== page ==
5 Popular Pool Cue Inlay Design Types

If you’re just starting out with pool cue customization, you can feel free to get an overlay. That’s a decal you put on your stick, or a design that wraps around the shaft and sticks on. Overlays are pretty cheap and they’re sold almost everywhere.

But when you want to take it to the next level, you need an inlay on your pool cue. That’s when the design is put into the wood instead of on the wood. The result is much more refined designs, and the potential to turn your cue into a real piece of artwork.

The most common pool cue inlay designs are below. Browse through them and get inspired, or, go your own path and have a design that’s completely unique to you and your game.

5 inlay inspirations for your pool cues

Solid color focus

solid pool cue inlay design

Photo courtesy of McDermott Cue.

If you prefer minimalism, you may want to stick with the basics and add just a bit of flair to your pool cue design.

Select a base color (usually the traditional light tan) and add color blocks throughout to give your pool cue a full, professional look. Feel free to add in subtle design elements, but keep the focus of the eye on the stick as a whole, not the intricacies of the design elements you add. Straight lines and boxes are both common on these types of sticks.


tribal pool cue inlay design Photo courtesy of McDermott Cue.

Tribal pool sticks are extremely common. There are the basic ones with no real flair or personality, like the cheap ones you’d see at your local dive bar. But then, there are the real tribal ones – the ones that have the perfect tribal “look” from head to toe. (We’ll warn you – realistically, for every good tribal pool cue inlay design, you’ll find 10 to 20 bad ones.)

Usually, the more expensive the stick, the better the artwork – but that rule isn’t necessarily set in stone, and you can sometimes grab a good deal with enough looking.

Sharp features

sharp pool cue inlay design Photo courtesy of McDermott Cue.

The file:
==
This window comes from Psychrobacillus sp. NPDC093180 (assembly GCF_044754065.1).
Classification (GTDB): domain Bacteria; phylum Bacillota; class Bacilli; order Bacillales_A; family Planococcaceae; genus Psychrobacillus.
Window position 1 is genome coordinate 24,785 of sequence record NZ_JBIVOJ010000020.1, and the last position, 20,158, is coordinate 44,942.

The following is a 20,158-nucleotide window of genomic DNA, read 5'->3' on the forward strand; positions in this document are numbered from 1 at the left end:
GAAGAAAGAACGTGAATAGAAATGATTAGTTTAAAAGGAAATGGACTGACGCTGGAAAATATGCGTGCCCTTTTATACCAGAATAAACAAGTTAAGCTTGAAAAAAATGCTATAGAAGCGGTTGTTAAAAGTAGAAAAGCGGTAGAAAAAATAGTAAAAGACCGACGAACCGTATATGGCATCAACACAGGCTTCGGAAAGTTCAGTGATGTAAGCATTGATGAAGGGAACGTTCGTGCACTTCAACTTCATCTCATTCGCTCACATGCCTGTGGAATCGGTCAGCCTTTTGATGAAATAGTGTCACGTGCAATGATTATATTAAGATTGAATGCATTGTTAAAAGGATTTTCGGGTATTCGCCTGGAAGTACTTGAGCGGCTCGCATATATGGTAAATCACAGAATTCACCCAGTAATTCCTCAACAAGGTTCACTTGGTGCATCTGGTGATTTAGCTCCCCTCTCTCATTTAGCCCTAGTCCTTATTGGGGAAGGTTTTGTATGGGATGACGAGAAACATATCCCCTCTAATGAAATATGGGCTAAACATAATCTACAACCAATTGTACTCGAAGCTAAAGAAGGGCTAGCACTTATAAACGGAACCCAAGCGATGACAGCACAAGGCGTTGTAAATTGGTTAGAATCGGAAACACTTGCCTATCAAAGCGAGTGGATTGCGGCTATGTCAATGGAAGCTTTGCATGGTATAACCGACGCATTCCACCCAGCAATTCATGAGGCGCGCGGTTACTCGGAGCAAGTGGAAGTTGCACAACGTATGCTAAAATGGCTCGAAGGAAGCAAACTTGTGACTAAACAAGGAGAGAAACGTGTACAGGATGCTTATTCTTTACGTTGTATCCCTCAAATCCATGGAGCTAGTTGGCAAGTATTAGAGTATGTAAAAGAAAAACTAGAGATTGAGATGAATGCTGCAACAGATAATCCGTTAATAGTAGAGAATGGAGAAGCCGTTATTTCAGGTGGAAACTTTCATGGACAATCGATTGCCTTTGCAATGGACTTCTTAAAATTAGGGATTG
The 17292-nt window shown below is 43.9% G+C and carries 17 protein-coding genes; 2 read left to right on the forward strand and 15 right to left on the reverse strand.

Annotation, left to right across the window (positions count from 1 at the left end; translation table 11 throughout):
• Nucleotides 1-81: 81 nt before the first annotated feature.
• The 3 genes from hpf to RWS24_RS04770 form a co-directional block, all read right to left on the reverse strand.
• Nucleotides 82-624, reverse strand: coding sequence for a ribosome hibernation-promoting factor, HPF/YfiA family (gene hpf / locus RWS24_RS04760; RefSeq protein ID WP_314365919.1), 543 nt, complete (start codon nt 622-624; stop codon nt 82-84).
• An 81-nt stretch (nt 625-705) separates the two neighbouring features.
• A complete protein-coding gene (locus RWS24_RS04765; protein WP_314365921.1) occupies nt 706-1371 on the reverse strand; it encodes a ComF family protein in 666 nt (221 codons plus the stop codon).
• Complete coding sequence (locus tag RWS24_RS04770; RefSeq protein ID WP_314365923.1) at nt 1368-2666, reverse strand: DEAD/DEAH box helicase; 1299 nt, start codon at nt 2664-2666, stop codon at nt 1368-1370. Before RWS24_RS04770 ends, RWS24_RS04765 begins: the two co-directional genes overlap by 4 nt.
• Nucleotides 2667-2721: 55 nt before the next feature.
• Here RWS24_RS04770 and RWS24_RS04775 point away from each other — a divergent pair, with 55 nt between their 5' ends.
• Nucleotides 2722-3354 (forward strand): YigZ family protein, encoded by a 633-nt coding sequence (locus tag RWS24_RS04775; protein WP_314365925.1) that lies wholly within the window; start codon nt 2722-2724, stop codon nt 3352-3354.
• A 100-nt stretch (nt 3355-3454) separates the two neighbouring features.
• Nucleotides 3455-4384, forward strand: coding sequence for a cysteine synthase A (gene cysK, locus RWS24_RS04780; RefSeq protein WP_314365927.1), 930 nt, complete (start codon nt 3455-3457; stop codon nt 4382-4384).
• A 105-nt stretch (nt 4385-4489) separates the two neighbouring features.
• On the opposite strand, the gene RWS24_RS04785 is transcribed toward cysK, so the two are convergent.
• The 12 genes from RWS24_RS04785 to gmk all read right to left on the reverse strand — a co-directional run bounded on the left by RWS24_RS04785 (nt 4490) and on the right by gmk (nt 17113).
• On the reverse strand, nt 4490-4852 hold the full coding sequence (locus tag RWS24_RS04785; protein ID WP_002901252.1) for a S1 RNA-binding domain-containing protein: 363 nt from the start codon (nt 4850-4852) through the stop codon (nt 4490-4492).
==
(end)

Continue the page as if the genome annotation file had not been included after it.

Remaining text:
“Sharp” pool cue inlays will have a series of angled lines going up and down the shaft to create a “quick” look with the stick. If you’re someone who likes speedy gameplay and sinking shots back to back, a design like this might be right up your alley, and it certainly does catch the eye.

This inlay design, is one of our favorite because it’s a nice clean design. When you go to a pool hall, you are likely to see other players with pool cues with these inlays. Next time you go to a pool hall, look around, you will see we aren’t lying.


themed pool cue inlay design

Photo courtesy of McDermott Cue.

Themed overlay decals can come off as tacky or just unnecessary. Especially if they’re placed on regular ol’ pool cues with no other design elements, they’re there, but they don’t do anything to add to the stick.

Themed inlays are much better. Instead of looking like a temporary tattoo, it’s the real thing. You can find commercial inlay designs (like a Frozen pool cue) or you can customize your inlay design (explained below) to add your own.


custom pool cue inlay design

Photo courtesy of McDermott Cue.

Last but not least is the most popular type of design – one you create your own.

You can either customize one part of a stick – like adding a logo – or you can customize everything from the tip to the butt of the stick.

If you’re doing something simple like adding a logo, image, or phrase, you can usually customize your inlays right on retailer websites. You’ll be able to upload your design element, position, it, and preview the cue before you order.

If you want a fully custom stick, you have to find a company that specializes in them like Mcdermott Cue. You pick the type of wood you want and add your design by uploading an image or using the online interface. Overall, it’s pretty simple, though it’s not as cheap as buying a standard pool stick (obviously).

See how pool inlays are made:

You’re on the right track by looking for inspiration – you don’t want just any inlay on the stick you use for your game. Before committing, scroll up to find the right look for your inlay, and once you do, you’ll have an easier time sorting through the unappealing ones. Good luck!

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